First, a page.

Now a week out from the 2019 primary election in Kentucky for governor and other constitutional officers, all the candidates are in the final phase of their fighting for voters.
If earlier years are any guide, this year will be a very low number of voter turnout. The Kentucky Secretary of State is predicting a voter turn out of 15 percent. As low as this seems, it is normal for off year statewide elections held in non-presidential years.
Hickman County has 6 precincts with a total of 2,357 Democrats and 1,161 Republicans in them. Another 149 other and 46 independents round out the total voters to 3,713. That means only 354 Democrats and 175 Republicans out of 3700 will vote.
To reach these precious voters, statewide candidates usually mount and run their campaigns in seven different yet often heavily integrated operations.
These seven basic phases to running a statewide political campaign in Kentucky include: (1) strategic plan (2) fundraising (3) staffing (4) regional and local organization (5) projection of power (6) get the message out and (7) drive voters to polls.
Getting the message out is one of the top goals from day one of any campaign. Without a clear and simply message, the voters will not know "why they should vote for a candidate."
Television is the most expensive and comprehensive in its impact on the media landscape. Usually at a cost of several hundred dollars per second, television campaign requires "buckets of money" to be spent. Social media, websites, Facebook, Twitter and Snapchat, and email blasts play a larger and larger part of the media landscape. Next in line is radio for its regional impact. Much cheaper then television, but limited to only sounds (voices) not images (as in TV).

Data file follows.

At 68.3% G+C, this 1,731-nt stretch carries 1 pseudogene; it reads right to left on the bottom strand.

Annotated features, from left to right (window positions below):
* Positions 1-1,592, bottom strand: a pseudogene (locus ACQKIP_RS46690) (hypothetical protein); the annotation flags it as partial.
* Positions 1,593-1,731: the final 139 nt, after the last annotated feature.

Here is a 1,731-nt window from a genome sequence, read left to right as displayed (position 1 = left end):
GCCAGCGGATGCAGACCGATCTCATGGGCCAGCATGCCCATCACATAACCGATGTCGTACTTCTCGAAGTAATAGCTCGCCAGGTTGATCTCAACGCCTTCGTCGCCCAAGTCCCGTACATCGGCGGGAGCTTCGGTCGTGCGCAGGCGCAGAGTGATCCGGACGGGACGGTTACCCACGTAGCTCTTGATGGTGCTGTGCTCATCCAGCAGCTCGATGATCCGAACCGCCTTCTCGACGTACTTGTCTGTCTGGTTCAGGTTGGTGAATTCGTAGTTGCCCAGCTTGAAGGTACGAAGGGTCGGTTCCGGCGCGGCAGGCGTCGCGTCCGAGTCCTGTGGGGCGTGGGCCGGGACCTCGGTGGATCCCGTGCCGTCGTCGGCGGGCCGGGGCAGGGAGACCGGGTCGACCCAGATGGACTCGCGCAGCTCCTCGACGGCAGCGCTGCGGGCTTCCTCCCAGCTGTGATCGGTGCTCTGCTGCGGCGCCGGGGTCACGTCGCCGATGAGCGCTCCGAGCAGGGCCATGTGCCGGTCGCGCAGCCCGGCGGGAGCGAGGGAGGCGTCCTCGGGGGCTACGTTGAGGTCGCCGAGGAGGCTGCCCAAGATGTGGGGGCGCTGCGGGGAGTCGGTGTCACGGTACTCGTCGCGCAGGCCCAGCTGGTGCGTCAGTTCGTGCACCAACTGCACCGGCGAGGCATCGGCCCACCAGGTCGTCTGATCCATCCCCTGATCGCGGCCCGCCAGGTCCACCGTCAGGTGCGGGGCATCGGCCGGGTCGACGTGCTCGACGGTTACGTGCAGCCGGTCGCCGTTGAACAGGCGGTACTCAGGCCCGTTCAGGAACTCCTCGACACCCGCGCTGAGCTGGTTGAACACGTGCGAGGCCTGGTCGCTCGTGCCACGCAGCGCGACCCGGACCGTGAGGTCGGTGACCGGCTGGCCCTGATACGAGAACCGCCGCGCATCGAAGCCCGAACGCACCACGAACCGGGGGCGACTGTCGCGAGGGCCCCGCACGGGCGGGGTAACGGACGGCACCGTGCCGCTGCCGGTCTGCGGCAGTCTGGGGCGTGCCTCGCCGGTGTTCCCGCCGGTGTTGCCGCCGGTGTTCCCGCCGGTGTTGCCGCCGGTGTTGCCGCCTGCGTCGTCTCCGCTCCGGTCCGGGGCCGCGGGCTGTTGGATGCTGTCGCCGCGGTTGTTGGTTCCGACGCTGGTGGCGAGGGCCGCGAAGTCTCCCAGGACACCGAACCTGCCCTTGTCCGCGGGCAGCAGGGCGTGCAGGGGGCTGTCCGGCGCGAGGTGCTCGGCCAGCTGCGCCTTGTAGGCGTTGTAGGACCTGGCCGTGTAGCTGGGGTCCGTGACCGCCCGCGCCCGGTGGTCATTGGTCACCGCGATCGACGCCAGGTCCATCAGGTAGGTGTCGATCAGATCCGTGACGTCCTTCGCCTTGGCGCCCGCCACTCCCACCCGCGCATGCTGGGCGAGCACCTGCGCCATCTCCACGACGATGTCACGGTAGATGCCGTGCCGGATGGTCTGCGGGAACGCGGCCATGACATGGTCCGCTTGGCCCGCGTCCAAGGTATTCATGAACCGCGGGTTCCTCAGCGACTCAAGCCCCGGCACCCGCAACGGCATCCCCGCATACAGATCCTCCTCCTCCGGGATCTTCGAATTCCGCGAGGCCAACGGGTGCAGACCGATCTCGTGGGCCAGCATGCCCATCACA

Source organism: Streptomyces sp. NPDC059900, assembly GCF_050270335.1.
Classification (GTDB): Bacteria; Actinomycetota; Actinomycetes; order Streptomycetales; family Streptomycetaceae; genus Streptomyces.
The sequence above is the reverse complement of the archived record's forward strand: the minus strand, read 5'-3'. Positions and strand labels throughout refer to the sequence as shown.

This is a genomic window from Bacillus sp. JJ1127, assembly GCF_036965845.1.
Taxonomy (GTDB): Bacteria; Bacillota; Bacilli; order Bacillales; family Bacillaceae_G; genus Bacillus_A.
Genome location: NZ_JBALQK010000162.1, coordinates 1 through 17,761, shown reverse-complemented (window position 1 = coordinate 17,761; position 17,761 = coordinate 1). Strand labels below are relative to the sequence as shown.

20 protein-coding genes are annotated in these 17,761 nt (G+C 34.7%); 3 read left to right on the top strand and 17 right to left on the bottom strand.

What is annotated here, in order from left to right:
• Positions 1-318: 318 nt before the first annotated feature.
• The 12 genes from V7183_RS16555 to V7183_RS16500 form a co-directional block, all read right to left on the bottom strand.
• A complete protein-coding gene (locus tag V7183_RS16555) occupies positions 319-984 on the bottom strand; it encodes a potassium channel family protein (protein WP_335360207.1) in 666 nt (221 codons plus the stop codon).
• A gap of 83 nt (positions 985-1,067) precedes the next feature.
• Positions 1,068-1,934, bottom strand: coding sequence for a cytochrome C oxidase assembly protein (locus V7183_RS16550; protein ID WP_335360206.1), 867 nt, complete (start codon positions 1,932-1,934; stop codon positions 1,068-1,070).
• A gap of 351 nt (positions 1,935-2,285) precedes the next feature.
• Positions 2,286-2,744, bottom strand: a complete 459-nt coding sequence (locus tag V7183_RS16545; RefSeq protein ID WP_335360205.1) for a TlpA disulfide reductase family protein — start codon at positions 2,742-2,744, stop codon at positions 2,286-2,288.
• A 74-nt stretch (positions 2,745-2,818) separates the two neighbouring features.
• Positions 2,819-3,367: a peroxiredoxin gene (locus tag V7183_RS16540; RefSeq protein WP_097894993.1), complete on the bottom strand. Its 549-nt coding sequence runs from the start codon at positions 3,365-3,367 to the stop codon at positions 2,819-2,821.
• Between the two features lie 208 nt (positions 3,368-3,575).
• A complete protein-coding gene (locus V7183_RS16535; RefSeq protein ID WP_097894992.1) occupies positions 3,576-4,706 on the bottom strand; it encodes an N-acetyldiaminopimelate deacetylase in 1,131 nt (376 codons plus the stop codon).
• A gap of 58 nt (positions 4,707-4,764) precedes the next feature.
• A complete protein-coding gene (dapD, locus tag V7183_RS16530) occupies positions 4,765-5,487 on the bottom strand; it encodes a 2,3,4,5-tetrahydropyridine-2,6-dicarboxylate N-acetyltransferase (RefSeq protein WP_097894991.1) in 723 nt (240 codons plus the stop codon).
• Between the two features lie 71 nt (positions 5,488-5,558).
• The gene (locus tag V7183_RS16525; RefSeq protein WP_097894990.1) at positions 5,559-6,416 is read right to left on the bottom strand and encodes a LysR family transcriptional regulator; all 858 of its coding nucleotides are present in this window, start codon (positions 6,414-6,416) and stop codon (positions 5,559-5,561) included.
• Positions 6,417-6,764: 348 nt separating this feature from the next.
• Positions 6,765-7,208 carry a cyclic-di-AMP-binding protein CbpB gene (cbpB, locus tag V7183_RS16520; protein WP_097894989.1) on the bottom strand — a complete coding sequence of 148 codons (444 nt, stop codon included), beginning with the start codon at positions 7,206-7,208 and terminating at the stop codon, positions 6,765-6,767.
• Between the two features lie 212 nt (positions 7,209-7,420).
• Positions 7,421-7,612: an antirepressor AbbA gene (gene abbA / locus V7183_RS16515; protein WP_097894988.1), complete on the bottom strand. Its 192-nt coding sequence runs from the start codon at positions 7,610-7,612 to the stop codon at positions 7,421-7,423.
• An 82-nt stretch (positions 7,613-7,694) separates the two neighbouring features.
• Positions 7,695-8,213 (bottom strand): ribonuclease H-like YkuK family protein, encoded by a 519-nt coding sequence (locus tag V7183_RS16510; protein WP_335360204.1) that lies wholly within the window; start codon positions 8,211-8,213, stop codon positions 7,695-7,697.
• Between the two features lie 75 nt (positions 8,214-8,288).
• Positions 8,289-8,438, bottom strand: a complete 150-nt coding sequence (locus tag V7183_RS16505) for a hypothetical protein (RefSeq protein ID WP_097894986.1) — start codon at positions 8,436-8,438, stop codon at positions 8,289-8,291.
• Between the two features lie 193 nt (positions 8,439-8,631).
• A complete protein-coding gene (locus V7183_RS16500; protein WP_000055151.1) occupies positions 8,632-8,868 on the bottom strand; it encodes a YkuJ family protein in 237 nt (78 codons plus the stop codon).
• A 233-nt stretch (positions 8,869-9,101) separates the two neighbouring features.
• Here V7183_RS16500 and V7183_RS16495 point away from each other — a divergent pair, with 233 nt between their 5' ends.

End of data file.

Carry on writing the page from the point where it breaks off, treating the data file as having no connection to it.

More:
Most political campaigning research proves that for the average voter responds best to television ads (simple, images, direct link to voter mind).
In the last two weeks of the 2019 Democratic primary, the three Democratic candidates will have aired a total of 8 separately designed 30 second and sixty second spots of local and regional television out of Paducah, Ky. Sometimes these ads are aired 10 to 20 times a day. The best spot for reaching the most potential voters is to wrap the ad in and around the local news shows. This market serves and reaches potential voters in about 12 West Kentucky counties.
Adam Edelen, Rocky Adkins, and Andy Beshear have used humor, heartbreak, family roots, and scandal to frame their TV messages.
Sometimes overlooked, but very important, in intense political campaigns is the power of pushing the "message and campaign" past the front door and into the voters' hands. This is the direct mail strategy of the campaign.
In my household, only one candidate for governor has conducted any direct mail campaign. Candidate Adam Edelen has sent 4 large cards and small poster style of paper fold outs with multi space for his entire campaign messages to inform me and my family of his stand on primary issues.
Of the some 20 candidates running for statewide office (governor, sec. of state, treasurer, auditor, attorney general) only messages and thoughts of Adam Edelen has been delivered, by mail, into my hands.
Editor's Note: In the mail same day we ran this story, Mr. Potter's "household" received a mailer from Rocky Adkins.